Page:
Why Bowls are the New Plates

From grain to noodle and veggie bowls, it’s clear that bowls are overtaking plates as the dish of choice these days. For some, eating out of a bowl is the ultimate in traditional comfort food, while others say bowls are their top pick because they create easy portion control and convenience.

Eating from a bowl sort of tricks the brain, says Jennifer Johnson, a chef and founder of Hip Chick Farms, an organic chicken fingers brand in Sebastapol, California.

“Portions can be controlled better in a bowl, everything is condensed and has the illusion of being fuller,” Johnson says. “On a plate, food is more spread out, it appears smaller in comparison to the size of the plate and therefore people feel more inclined to load their plates even more.”

So, next time you’re comparing dishware, consider this: The same portion of food in a bowl appears larger than when it’s placed on a standard dinner plate.

“Portion control is essential to anyone seeking to modify their diet or just reduce the tendency to overeat,” Johnson says. “The simple change from plates to bowls can change the way you eat in a profound way.”

For Katie Proctor, a registered dietitian and health coach in Denver, reaching for a bowl at mealtime is just another way Americans are customizing and experimenting with what they eat.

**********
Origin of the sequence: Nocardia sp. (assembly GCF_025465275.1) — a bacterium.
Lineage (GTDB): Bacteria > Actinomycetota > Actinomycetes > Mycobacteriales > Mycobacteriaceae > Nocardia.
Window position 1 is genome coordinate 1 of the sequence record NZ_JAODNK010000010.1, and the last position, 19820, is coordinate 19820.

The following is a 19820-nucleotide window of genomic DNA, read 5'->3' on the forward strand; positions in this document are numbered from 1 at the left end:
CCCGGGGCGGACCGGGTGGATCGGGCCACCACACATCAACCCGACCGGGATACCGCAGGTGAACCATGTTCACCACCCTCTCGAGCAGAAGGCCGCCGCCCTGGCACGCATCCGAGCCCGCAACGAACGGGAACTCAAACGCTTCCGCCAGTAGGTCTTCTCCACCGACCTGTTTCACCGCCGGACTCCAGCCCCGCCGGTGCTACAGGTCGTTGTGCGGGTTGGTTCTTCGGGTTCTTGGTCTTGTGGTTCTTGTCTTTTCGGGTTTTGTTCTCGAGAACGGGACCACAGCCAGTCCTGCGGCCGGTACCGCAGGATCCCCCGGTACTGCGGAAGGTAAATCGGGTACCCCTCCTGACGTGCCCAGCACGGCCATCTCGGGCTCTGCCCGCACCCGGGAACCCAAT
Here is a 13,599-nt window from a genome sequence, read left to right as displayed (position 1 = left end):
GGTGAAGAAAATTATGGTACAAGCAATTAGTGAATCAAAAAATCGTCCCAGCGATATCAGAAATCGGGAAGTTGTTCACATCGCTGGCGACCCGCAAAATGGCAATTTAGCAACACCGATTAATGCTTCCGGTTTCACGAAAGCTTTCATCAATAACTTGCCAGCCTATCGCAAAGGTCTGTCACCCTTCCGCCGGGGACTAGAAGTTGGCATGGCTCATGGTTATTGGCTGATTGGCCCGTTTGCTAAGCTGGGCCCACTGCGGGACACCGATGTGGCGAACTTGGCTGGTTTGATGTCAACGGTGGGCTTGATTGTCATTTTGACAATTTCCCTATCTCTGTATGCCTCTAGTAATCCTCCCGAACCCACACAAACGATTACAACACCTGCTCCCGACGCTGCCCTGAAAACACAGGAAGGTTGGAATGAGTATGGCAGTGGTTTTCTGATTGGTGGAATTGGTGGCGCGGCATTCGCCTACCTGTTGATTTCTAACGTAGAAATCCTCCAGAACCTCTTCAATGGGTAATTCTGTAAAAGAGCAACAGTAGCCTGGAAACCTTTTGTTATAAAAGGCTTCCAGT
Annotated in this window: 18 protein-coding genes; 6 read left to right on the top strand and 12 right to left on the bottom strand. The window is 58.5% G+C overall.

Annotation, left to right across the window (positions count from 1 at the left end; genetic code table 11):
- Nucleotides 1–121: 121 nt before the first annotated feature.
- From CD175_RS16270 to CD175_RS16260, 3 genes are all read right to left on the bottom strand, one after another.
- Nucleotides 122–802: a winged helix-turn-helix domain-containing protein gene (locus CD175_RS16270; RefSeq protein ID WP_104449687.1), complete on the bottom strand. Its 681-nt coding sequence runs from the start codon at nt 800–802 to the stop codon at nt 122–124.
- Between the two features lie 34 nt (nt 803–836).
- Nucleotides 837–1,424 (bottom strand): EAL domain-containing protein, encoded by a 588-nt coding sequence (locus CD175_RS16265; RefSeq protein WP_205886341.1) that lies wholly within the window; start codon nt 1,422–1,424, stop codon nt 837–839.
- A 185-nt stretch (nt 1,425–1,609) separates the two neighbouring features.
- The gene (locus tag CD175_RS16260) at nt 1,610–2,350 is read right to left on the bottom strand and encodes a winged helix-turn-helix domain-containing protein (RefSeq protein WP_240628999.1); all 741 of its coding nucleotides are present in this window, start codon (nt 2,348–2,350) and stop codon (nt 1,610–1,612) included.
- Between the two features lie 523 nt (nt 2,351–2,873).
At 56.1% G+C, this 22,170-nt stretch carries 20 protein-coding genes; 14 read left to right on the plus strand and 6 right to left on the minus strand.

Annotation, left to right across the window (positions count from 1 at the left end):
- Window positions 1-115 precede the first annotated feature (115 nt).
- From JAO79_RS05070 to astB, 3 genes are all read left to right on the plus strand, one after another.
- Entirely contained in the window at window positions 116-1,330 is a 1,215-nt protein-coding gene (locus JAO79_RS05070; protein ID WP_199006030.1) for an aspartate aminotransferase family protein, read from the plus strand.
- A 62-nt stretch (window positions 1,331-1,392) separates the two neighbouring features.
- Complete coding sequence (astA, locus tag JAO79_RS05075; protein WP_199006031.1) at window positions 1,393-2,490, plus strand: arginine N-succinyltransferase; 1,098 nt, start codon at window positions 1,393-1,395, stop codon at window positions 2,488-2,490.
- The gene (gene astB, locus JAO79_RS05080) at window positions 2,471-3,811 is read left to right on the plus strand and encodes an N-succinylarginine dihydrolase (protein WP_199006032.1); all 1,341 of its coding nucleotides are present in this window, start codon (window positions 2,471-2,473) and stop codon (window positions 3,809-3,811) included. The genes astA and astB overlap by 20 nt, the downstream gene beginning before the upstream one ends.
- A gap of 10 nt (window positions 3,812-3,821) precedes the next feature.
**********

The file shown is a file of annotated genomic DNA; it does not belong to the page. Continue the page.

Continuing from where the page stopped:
“The bowl format enables you to mix and match what you’re in the mood to eat,” she says. “You can use rice, sweet potatoes and broccoli one day and make it a curry bowl and another a chipotle burrito bowl. You don’t have the same limitations with a bowl that you would have if you ordered a regular plate of something at a restaurant.”

The only caveat: Your bowl can get awfully calorie-rich even if each individual ingredient is still plenty healthy. To keep your meal as balanced as possible, pick one complex carbohydrate (such as brown rice), one lean protein (such as grilled chicken) and tons of vegetables, Proctor says. Then pick a flavor enhancer.

“Whether it’s a sauce, guacamole or cheese, you want to pick just one,” Proctor says. “Don’t add all of them.”

Bowls have also upped the color quotient of our meals, says Edwina Clark, a dietitian and head of nutrition and wellness at Yummly, a recipe site.

“Grain bowls, noodle bowls and veggies bowls have transformed veggie-strong dishes into works of art, appealing to even the most devout meat-lovers,” Clark says. “Veggies are light on calories and offer a myriad of health-promoting nutrients, including fiber, vitamin A, vitamin C, folate, vitamin K and potassium.”

In the end, DIY bowls are ideal for families, too.

“A bowl can be customized to serve each member of a family a slightly different version, leaving off the things they don’t want and piling on the things that they do want,” says Robin Asbell, author of several books, including “Great Bowls of Food,” publishing in May. “You can prep the ingredients and eat the food alone, one bowl at a time, or share with a group.”